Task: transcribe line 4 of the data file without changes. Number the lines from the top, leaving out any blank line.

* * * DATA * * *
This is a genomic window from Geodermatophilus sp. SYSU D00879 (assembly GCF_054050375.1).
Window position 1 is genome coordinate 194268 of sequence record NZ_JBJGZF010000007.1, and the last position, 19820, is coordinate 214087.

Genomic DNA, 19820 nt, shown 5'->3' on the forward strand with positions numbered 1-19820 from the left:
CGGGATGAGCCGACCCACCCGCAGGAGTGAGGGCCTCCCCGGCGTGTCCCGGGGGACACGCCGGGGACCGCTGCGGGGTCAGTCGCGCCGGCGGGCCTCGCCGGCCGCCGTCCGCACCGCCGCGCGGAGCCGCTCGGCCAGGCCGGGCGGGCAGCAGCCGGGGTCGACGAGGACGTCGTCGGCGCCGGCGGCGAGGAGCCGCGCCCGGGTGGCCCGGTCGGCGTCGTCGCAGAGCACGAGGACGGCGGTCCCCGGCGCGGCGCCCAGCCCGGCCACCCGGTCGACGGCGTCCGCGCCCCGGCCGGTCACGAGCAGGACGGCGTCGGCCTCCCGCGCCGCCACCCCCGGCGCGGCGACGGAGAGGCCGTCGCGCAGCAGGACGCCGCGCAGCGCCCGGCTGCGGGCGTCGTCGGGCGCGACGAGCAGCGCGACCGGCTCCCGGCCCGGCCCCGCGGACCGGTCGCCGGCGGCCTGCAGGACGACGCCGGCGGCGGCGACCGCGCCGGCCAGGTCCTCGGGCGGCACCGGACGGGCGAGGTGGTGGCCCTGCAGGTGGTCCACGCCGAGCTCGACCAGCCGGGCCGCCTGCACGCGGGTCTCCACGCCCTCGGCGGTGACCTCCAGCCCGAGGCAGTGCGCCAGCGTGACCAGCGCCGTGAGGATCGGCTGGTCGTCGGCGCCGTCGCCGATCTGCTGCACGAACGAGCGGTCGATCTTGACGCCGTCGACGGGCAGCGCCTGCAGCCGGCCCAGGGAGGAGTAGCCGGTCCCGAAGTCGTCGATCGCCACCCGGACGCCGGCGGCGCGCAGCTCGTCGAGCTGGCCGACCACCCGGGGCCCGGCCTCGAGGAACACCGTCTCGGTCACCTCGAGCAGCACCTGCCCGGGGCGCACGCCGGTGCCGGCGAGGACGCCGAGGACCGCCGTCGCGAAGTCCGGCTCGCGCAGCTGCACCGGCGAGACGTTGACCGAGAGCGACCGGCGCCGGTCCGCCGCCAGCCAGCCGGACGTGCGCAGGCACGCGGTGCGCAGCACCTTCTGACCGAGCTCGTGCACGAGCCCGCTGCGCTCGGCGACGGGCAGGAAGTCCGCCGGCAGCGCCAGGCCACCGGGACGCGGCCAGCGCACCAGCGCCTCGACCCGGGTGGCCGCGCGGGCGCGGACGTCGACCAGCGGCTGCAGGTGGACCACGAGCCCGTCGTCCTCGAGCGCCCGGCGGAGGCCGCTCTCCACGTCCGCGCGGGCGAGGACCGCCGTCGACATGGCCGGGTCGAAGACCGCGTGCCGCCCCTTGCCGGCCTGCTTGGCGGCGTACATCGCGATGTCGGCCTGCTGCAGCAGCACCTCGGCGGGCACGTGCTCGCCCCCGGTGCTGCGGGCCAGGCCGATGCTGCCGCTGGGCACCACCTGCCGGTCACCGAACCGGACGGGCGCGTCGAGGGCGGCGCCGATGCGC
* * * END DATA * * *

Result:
CGGGATGAGCCGACCCACCCGCAGGAGTGAGGGCCTCCCCGGCGTGTCCCGGGGGACACGCCGGGGACCGCTGCGGGGTCAGTCGCGCCGGCGGGCCTCGCCGGCCGCCGTCCGCACCGCCGCGCGGAGCCGCTCGGCCAGGCCGGGCGGGCAGCAGCCGGGGTCGACGAGGACGTCGTCGGCGCCGGCGGCGAGGAGCCGCGCCCGGGTGGCCCGGTCGGCGTCGTCGCAGAGCACGAGGACGGCGGTCCCCGGCGCGGCGCCCAGCCCGGCCACCCGGTCGACGGCGTCCGCGCCCCGGCCGGTCACGAGCAGGACGGCGTCGGCCTCCCGCGCCGCCACCCCCGGCGCGGCGACGGAGAGGCCGTCGCGCAGCAGGACGCCGCGCAGCGCCCGGCTGCGGGCGTCGTCGGGCGCGACGAGCAGCGCGACCGGCTCCCGGCCCGGCCCCGCGGACCGGTCGCCGGCGGCCTGCAGGACGACGCCGGCGGCGGCGACCGCGCCGGCCAGGTCCTCGGGCGGCACCGGACGGGCGAGGTGGTGGCCCTGCAGGTGGTCCACGCCGAGCTCGACCAGCCGGGCCGCCTGCACGCGGGTCTCCACGCCCTCGGCGGTGACCTCCAGCCCGAGGCAGTGCGCCAGCGTGACCAGCGCCGTGAGGATCGGCTGGTCGTCGGCGCCGTCGCCGATCTGCTGCACGAACGAGCGGTCGATCTTGACGCCGTCGACGGGCAGCGCCTGCAGCCGGCCCAGGGAGGAGTAGCCGGTCCCGAAGTCGTCGATCGCCACCCGGACGCCGGCGGCGCGCAGCTCGTCGAGCTGGCCGACCACCCGGGGCCCGGCCTCGAGGAACACCGTCTCGGTCACCTCGAGCAGCACCTGCCCGGGGCGCACGCCGGTGCCGGCGAGGACGCCGAGGACCGCCGTCGCGAAGTCCGGCTCGCGCAGCTGCACCGGCGAGACGTTGACCGAGAGCGACCGGCGCCGGTCCGCCGCCAGCCAGCCGGACGTGCGCAGGCACGCGGTGCGCAGCACCTTCTGACCGAGCTCGTGCACGAGCCCGCTGCGCTCGGCGACGGGCAGGAAGTCCGCCGGCAGCGCCAGGCCACCGGGACGCGGCCAGCGCACCAGCGCCTCGACCCGGGTGGCCGCGCGGGCGCGGACGTCGACCAGCGGCTGCAGGTGGACCACGAGCCCGTCGTCCTCGAGCGCCCGGCGGAGGCCGCTCTCCACGTCCGCGCGGGCGAGGACCGCCGTCGACATGGCCGGGTCGAAGACCGCGTGCCGCCCCTTGCCGGCCTGCTTGGCGGCGTACATCGCGATGTCGGCCTGCTGCAGCAGCACCTCGGCGGGCACGTGCTCGCCCCCGGTGCTGCGGGCCAGGCCGATGCTGCCGCTGGGCACCACCTGCCGGTCACCGAACCGGACGGGCGCGTCGAGGGCGGCGCCGATGCGC